Seneca und Nero (253-280) is a keen overview of the reasons that motivated the use of the image of Nero as an artist emperor in order to legitimize political power in the early Principate. This approach is quite critical of the traditional view, which constitutes almost a commonplace, that the use of the artist emperor image was a consequence of Nero’s insanity. Seneca’s role in this process of underlining the virtues of the prince is, as the author shows, particularly remarkable. Although during the early Principate the Leistungsethik of the Roman aristocracy was still invoked, it was in reality only a trace of the past. In the late Republic, for example, we can see in the case of Q. Caecilius Metellus (cf. Plin. Nat. Hist. VII 139-140) that auctoritas and rank in theory derived from dynamic virtues (255), but in the new regime the emperor played an ambiguous role that subverted the functionality of these concepts: on one hand he himself was integrated into the senatorial order, but on the other he dominated that order and his person is endowed with remarkable virtues. At the same time, as a result of the Marcus Antonius episode, Hellenistic monarchy was not the most suitable option to define the new model, and consequently the imperial rulers had to look for other sources of legitimacy. This situation leads the emperor to act through indirect means, i.e. by enforcing his economic and juristic position and by reserving military glory only for himself. Little by little, the ideological use by official propaganda of certain moral virtues (such as clementia, iustitia, and liberalitas) offers a way of legitimizing the regime. Rilinger explains how Seneca, not by chance an homo novus, played a remarkable role in this process.
Das politische Denken der Römer: vom Prinzipat zum Dominat (281-353) is a sharp didactic text about political theory that was originally integrated into a general handbook.5 The author starts from the Augustan age and underlines how the monarchic forms were inserted into the old constitution. Then he divides the rest of the Principate into two periods: Prinzipat und Tyrannis and Der beste Princeps. In the first section, which covers the Julio-Claudian dynasty, the author studies the problem of the legitimacy of the new regime, based in theory on the pre-eminence of the Senate and at the same time on the succession, a concept that originally belonged to private law. Rilinger stresses the political thought of Seneca and also of Petronius and Persius in this context. In the second section, the author underlines the part played by the Lex de imperio Vespasiani in the consolidation of the dynastic component of the new system and points out the political implications of authors such as Suetonius, Pliny the Younger, and Tacitus. The last section is devoted to the late Empire, and Rilinger, after evaluating the most important aspects of Diocletian?s and Constantine’s reforms, comments on the political implications of authors like Eusebius of Caesarea, Julian, Symmacus and Ammianus Marcellinus. A general overview of the political thought during the Empire (in which the author insist on its lack of theoretical discussion as a principal characteristic) and about the nature of the imperial regime closes the article.
Die Interpretation des späten Imperium Romanum als Zwangsstaat (355-374) closes the selection. The term Zwangsstaat is widely used by historians, jurists, or philologists to allude to the late Empire. The author investigates in this paper its origin and points out the authors who have created and used the notion as a framework to study this period. It is significant that the origin of this concept in the field of Ancient History starts from the work of a medievalist, H. Aubin.6 According to this conception, power was concentrated among fewer people, the population became poorer and in the long term they became attached to the glebe. Commerce was clearly affected by this process, so that the economy functioned in general terms of exchange rather than with money. This conception, of late Antiquity is ideological in many respects, and has influenced social, cultural and economic analysis.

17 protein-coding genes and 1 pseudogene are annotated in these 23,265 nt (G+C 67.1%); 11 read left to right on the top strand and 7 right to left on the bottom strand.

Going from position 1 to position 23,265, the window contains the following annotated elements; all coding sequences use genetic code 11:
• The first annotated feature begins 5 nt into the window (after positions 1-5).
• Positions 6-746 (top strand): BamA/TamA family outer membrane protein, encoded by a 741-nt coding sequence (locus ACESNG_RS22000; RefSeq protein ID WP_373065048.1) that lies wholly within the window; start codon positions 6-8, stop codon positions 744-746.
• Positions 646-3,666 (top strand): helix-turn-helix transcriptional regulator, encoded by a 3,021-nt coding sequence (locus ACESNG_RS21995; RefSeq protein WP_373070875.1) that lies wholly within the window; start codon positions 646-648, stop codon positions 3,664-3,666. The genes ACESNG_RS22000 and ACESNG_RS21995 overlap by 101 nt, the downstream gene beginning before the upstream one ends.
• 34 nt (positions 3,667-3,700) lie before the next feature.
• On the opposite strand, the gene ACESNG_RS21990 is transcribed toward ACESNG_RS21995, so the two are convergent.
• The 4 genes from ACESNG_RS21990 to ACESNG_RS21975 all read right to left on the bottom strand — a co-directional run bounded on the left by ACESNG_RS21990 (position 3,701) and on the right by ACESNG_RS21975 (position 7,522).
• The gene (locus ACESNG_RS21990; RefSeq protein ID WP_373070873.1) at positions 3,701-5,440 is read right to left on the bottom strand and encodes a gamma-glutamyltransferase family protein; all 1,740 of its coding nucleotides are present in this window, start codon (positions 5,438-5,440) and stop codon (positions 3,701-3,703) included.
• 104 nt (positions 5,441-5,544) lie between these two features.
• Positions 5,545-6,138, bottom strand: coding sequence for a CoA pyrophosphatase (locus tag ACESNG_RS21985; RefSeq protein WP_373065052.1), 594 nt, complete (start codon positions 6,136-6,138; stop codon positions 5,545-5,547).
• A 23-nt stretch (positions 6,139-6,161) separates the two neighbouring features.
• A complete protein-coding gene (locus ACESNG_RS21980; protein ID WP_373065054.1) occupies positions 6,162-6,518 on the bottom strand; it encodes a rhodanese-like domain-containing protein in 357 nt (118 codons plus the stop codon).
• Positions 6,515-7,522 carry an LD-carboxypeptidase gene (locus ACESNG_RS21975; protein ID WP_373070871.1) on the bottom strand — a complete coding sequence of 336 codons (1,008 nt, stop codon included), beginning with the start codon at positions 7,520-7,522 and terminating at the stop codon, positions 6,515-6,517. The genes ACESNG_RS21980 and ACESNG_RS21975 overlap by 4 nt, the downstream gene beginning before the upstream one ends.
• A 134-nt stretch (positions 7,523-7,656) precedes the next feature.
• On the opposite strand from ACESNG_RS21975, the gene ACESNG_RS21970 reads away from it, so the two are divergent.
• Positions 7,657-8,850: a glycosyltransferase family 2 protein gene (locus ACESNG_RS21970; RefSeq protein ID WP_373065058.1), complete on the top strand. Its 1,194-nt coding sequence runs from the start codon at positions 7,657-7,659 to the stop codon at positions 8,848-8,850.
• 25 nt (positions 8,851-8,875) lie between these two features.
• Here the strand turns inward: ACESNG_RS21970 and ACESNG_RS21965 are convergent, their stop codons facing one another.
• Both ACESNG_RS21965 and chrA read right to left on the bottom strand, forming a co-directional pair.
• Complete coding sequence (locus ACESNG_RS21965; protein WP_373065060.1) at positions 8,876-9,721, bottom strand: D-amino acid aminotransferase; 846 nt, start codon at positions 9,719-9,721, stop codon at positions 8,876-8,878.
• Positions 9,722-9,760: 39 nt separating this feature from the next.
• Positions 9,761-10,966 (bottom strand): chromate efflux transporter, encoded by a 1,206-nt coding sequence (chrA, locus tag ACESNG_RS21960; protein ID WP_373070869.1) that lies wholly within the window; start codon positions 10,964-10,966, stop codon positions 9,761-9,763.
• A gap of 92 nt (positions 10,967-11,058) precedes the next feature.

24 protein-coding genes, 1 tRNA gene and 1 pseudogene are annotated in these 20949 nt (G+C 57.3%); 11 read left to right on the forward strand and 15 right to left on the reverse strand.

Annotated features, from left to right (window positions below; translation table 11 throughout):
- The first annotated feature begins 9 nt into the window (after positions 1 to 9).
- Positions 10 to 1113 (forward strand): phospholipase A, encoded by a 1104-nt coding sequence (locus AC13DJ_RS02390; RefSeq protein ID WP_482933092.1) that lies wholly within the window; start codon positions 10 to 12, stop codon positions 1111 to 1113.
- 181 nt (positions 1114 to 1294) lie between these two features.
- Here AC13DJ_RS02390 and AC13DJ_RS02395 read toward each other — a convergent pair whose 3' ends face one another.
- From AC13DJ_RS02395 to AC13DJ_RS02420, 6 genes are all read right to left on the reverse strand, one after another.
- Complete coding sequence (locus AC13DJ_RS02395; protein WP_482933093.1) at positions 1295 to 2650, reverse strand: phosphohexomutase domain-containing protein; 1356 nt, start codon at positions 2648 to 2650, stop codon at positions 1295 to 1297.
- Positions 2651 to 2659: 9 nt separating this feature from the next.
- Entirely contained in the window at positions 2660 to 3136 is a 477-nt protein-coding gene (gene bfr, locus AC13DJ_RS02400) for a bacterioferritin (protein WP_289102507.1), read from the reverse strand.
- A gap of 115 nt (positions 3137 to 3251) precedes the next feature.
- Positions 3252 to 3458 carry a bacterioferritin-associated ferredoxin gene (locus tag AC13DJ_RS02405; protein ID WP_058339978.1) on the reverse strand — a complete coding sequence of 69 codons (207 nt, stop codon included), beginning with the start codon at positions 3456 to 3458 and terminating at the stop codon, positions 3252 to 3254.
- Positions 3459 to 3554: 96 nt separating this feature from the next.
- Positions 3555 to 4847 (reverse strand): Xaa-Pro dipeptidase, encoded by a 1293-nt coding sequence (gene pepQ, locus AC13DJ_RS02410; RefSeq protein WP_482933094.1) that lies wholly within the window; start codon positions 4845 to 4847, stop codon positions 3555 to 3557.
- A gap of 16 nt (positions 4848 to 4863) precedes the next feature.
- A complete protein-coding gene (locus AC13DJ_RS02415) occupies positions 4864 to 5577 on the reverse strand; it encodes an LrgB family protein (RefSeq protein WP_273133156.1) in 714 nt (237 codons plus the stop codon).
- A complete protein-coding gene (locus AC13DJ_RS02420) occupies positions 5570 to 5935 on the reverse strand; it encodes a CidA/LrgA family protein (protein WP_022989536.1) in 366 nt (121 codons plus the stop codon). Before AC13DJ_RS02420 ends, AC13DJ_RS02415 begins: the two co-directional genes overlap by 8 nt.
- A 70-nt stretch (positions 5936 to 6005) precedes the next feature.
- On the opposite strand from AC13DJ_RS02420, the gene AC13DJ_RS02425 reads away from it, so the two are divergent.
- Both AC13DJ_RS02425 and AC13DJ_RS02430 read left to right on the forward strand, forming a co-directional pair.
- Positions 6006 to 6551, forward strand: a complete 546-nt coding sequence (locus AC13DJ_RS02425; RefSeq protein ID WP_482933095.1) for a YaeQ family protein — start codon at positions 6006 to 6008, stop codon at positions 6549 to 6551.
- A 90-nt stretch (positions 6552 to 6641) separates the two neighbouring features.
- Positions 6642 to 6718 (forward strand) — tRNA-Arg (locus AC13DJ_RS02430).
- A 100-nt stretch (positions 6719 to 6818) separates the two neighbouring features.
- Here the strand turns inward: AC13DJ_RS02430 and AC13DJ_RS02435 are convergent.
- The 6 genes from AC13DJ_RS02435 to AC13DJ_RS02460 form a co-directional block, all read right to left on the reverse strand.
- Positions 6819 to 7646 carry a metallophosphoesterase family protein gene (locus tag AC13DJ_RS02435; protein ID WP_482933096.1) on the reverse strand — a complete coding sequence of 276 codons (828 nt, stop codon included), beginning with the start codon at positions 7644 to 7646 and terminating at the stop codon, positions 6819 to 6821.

The best way of concluding this review is to thank the editors for the accurate gathering of this collection, which clearly displays the richness and the originality of Rilinger’s approach to social change in Roman history. It remains to add only that the book is carefully edited and that it offers a source index and also an index of names and topics. The pagination includes both the numbers of the old contributions and that of the present book.
1. Rilinger characterizes (95) them as “die zentralen Begriffe des römischen Leistungs- und Rangdenkens”.
2. About Metellus Nepos cf. T. R. S. Broughton, The Magistrates of the Roman Republic, Chicago 1952 (reprint 1984) II 174. About this episode (also dealt with by Cicero Pro Sex 62 and by Dio Cassius, 220.127.116.11) vid. e. g. Ch. Meier, Res publica amissa, Frankfurt 1980, 270 ff., discussed by the author, and T. Duff, Plutarch’s Lives. Exploring Virtue and Vice, Oxford 1999, 152 ff.
3. cf. e.g. H. Mason, Greek Terms for Roman Institutions, Toronto 1974.
4. Rilinger (262 ff.) quotes from G. Heil’s edition (Stuttgart 1986 1-28).
5. I. Fetscher and H. Münkler (edd.) Pipers Handbuch der politischen Ideen I, Munich 1988, 521-593.
6. H. Aubin, “Mass und Bedeutung der römisch-germanischen Kulturzusammenhänge im Rheinland”, in P. E. Hübiger (ed.), Kulturbruch oder Kulturkontinuität im Übergang von der Antike zum Mittelalter, 1921, 47 ff.